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for people who care about the West

Fresh eggs and fresh journalism awards


The sun has been shining for weeks here in Paonia, Colorado, and despite some frosty nights, we are in the full throes of spring. A thin layer of snow coats Mount Lamborn above town, but down here, fruit blossoms have burst forth, and blooming hyacinth, daffodils and tulips have brought a riot of color to yards and parks. Our staffers are sprucing up their gardens, and our circulation associate, Pam Peters, is keeping us well supplied with fresh eggs from her warmed-up chickens.

Spring means an uptick in visitors, as readers emerge from their winter dens to come see us. Subscribers Sarah Brooks and Valerie Cotten from Fort Collins, Colorado, stopped by in late March after a week in Utah, where they saw the San Rafael Swell and Capitol Reef National Park. They reported that the trees were still brown in their hometown, so they were happy to see our budding spring leaves.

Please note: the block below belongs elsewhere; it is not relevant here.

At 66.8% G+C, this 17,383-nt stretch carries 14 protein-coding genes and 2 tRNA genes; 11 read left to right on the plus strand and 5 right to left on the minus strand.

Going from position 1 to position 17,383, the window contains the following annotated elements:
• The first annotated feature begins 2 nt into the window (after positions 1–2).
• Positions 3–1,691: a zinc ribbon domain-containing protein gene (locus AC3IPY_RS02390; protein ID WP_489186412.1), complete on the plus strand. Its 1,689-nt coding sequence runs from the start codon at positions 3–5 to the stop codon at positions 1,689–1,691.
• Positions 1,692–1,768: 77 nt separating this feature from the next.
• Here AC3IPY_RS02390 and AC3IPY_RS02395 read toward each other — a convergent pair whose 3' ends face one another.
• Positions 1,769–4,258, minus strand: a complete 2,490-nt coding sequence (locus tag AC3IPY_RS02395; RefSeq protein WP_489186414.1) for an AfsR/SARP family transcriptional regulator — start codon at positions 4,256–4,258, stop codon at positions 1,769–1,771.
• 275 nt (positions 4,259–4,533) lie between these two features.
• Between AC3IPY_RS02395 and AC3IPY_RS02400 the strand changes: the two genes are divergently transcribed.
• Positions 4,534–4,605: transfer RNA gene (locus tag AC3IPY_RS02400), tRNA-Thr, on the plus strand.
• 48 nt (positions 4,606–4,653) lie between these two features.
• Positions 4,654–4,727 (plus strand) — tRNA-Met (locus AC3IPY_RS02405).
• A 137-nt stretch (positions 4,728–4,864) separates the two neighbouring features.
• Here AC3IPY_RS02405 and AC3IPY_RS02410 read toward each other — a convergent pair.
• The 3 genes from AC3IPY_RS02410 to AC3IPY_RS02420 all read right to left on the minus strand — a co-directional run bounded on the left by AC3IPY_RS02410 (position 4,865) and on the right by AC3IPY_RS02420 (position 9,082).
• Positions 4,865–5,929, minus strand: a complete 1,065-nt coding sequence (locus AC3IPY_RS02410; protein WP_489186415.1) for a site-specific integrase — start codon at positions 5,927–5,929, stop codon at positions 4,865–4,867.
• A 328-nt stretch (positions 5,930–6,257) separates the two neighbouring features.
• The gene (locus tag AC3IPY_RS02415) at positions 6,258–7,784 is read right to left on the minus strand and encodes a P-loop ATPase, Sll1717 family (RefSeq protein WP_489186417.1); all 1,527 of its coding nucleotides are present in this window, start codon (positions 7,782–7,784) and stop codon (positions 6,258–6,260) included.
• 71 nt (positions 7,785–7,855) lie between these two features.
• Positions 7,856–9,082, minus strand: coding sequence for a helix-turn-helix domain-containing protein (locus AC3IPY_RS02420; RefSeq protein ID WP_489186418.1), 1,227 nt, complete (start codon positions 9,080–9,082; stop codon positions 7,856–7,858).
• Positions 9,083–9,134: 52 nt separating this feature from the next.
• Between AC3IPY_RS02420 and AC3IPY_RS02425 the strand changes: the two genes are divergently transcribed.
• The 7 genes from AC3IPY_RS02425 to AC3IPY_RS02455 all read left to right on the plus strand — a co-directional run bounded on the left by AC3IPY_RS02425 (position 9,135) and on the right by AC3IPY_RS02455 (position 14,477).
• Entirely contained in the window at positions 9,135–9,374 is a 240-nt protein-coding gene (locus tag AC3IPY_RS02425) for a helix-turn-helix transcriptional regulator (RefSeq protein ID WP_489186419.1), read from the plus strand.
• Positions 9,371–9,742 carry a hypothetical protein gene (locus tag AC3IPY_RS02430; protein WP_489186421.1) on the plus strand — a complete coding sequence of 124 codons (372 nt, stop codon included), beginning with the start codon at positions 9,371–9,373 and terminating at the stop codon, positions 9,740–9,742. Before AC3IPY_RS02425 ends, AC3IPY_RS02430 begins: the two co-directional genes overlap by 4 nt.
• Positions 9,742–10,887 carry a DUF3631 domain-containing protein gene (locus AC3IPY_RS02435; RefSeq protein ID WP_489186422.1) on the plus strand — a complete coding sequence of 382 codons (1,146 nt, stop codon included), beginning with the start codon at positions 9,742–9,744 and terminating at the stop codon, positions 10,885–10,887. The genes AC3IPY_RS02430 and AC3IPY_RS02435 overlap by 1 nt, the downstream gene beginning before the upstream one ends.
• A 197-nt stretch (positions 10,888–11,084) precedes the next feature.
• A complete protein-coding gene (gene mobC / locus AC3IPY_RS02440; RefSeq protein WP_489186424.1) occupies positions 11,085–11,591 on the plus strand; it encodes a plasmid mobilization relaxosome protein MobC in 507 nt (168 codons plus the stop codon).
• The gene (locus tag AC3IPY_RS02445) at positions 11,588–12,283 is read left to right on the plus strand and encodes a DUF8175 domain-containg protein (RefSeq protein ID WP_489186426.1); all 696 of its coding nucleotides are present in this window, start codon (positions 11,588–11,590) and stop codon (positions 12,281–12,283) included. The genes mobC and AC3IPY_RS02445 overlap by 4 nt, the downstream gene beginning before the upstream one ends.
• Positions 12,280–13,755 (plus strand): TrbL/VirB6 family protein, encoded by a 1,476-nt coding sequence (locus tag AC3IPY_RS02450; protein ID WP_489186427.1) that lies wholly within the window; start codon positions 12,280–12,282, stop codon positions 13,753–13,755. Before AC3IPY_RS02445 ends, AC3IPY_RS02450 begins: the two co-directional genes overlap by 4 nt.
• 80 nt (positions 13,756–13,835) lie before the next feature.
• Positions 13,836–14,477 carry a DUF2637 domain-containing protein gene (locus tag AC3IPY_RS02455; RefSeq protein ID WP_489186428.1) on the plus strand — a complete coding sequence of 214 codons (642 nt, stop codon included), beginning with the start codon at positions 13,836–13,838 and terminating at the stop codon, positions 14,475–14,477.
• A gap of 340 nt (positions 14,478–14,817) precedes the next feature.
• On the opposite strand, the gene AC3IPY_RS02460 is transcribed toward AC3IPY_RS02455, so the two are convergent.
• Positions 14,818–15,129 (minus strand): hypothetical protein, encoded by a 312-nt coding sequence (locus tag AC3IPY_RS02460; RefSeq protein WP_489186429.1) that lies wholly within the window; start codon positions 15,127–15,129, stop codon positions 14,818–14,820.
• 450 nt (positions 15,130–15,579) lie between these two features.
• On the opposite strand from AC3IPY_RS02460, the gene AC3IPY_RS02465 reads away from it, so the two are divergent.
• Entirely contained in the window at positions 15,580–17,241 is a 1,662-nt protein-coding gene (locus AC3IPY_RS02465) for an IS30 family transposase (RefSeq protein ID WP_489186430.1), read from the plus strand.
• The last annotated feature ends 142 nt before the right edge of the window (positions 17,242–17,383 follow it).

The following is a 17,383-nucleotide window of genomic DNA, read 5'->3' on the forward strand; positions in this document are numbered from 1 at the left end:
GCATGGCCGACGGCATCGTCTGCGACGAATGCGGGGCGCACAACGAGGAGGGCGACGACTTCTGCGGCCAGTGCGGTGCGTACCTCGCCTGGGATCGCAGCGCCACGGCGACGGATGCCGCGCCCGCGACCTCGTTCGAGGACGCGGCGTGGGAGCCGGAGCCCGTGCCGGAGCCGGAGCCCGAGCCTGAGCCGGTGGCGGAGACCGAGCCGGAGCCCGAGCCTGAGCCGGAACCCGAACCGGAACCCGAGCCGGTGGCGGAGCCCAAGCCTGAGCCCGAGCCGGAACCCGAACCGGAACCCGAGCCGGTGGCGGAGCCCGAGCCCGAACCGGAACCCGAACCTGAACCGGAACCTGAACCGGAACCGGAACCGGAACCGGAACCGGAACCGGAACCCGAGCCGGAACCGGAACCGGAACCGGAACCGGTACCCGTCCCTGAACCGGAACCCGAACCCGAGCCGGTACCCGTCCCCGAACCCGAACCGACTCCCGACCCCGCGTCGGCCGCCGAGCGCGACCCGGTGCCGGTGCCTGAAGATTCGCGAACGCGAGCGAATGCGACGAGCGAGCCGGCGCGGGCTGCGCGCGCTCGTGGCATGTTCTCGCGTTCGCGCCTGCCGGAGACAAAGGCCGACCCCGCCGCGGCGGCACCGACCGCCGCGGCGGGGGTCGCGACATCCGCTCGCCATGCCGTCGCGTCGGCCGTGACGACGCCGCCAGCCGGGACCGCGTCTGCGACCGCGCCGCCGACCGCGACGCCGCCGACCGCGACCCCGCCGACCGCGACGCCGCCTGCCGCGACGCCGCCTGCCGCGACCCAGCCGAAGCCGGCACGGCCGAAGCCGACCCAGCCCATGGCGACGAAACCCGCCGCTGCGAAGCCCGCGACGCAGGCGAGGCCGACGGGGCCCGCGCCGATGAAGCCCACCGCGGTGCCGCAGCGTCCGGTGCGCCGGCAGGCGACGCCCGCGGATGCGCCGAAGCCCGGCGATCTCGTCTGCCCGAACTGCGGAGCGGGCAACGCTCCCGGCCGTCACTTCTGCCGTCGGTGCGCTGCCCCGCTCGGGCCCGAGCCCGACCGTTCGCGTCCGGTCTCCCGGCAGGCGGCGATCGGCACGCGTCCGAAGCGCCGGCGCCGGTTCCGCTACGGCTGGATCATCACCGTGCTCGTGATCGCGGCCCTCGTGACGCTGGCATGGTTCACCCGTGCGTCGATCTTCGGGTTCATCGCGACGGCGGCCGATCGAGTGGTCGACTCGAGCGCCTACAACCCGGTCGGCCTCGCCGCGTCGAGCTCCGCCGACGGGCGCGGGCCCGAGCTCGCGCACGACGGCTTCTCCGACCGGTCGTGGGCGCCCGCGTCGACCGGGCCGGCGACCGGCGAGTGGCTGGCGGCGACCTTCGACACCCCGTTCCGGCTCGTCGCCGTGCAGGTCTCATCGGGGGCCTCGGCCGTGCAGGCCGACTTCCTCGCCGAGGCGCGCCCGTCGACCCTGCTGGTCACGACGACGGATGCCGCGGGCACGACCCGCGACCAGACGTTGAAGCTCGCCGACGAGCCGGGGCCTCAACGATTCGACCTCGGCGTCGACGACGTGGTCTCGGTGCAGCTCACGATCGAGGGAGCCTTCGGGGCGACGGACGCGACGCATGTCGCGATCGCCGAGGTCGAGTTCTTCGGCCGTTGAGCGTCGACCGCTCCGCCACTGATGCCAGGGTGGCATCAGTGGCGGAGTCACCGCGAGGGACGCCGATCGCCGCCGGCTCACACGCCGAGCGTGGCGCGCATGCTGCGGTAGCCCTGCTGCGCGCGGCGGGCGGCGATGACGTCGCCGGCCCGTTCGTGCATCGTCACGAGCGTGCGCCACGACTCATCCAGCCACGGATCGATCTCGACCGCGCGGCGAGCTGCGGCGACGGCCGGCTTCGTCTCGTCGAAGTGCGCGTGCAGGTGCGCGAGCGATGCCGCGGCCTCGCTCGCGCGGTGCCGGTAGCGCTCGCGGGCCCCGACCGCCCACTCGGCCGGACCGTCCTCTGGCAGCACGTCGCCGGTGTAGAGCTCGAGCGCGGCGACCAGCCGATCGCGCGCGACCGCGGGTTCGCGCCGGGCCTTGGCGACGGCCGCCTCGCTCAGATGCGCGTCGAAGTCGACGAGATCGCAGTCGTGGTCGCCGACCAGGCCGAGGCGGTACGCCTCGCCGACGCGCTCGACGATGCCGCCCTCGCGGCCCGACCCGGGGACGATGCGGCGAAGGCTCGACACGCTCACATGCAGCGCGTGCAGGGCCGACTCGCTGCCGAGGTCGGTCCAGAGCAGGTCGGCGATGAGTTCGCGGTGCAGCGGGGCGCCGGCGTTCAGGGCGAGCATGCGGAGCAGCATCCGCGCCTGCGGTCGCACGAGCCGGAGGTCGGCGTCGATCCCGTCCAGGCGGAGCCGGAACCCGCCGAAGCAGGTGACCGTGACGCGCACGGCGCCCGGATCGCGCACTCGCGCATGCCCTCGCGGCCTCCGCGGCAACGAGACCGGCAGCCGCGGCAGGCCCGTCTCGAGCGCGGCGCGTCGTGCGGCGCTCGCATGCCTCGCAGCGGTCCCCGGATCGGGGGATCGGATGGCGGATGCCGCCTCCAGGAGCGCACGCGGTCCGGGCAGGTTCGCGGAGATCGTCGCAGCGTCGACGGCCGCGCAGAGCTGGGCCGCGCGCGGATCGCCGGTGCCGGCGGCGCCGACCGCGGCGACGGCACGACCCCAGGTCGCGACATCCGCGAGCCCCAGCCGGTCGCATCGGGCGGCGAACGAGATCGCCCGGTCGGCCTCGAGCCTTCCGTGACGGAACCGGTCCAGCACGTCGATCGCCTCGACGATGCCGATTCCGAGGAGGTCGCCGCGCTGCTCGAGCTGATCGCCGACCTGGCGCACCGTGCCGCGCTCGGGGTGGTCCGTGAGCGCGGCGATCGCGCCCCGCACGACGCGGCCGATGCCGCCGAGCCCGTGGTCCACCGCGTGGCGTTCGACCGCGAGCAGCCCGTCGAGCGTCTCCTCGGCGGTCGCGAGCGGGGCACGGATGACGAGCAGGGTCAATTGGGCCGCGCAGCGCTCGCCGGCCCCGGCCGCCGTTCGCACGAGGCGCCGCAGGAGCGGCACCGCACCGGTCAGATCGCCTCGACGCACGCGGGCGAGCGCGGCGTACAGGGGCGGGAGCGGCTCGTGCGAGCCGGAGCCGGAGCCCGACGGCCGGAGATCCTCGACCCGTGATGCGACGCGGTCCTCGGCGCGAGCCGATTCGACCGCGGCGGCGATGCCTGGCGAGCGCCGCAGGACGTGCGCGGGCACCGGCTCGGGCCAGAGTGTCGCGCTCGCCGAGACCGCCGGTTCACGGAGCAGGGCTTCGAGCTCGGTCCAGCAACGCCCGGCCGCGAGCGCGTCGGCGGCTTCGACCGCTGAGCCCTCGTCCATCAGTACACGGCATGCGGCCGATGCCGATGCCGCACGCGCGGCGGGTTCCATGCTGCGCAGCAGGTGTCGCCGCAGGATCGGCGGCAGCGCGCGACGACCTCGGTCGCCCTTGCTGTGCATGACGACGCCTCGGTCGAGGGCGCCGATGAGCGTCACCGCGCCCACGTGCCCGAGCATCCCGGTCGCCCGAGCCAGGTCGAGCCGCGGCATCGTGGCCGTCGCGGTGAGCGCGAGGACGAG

Reader Ethan Mansfield also dropped by in March. Originally from Boise, Idaho, he’d just accepted a job in nearby Glenwood Springs, with a company that helps rural communities with planning and economic development. 

Jane Schelly and Doug Potter came by for a tour. From Coeur d’Alene, Idaho, the pair passed through on their way from Aspen to Telluride on a ski trip. Doug’s a longtime subscriber, who used to steal his parents’ old HCN issues. We don’t condone theft, but we understand the temptation. Thanks for coming by!

In other news, our partnership with the Solutions Journalism Network, with whom we’re working to improve news in rural communities, continues to bear fruit. In 2016, the six-part series “Small Towns, Big Change” won first place in the Society of Professional Journalists’ Top of the Rockies awards for education, health and environmental enterprise reporting in our circulation category.

The series also won first place in Public Service Journalism. HCN will continue working with the Solutions Journalism Network in 2017 and 2018, and we’re excited to see what else comes of it.

Lastly, a few corrections. In “The Tree Ring” (HCN, 3/20/17), we incorrectly stated how much money maple wood sellers make. They typically receive a few hundred dollars per load, not per block. In the same issue, the essay “Arctic Owling” stated that snowy owls are the only diurnal species of owl. In fact, several owl species hunt during the day. And in our April 3 issue cover story “Firestorm” we misstated the official name of San José State University and the title of Neil Lareau, who is a postdoctoral student, not a Ph.D. student. We regret the errors.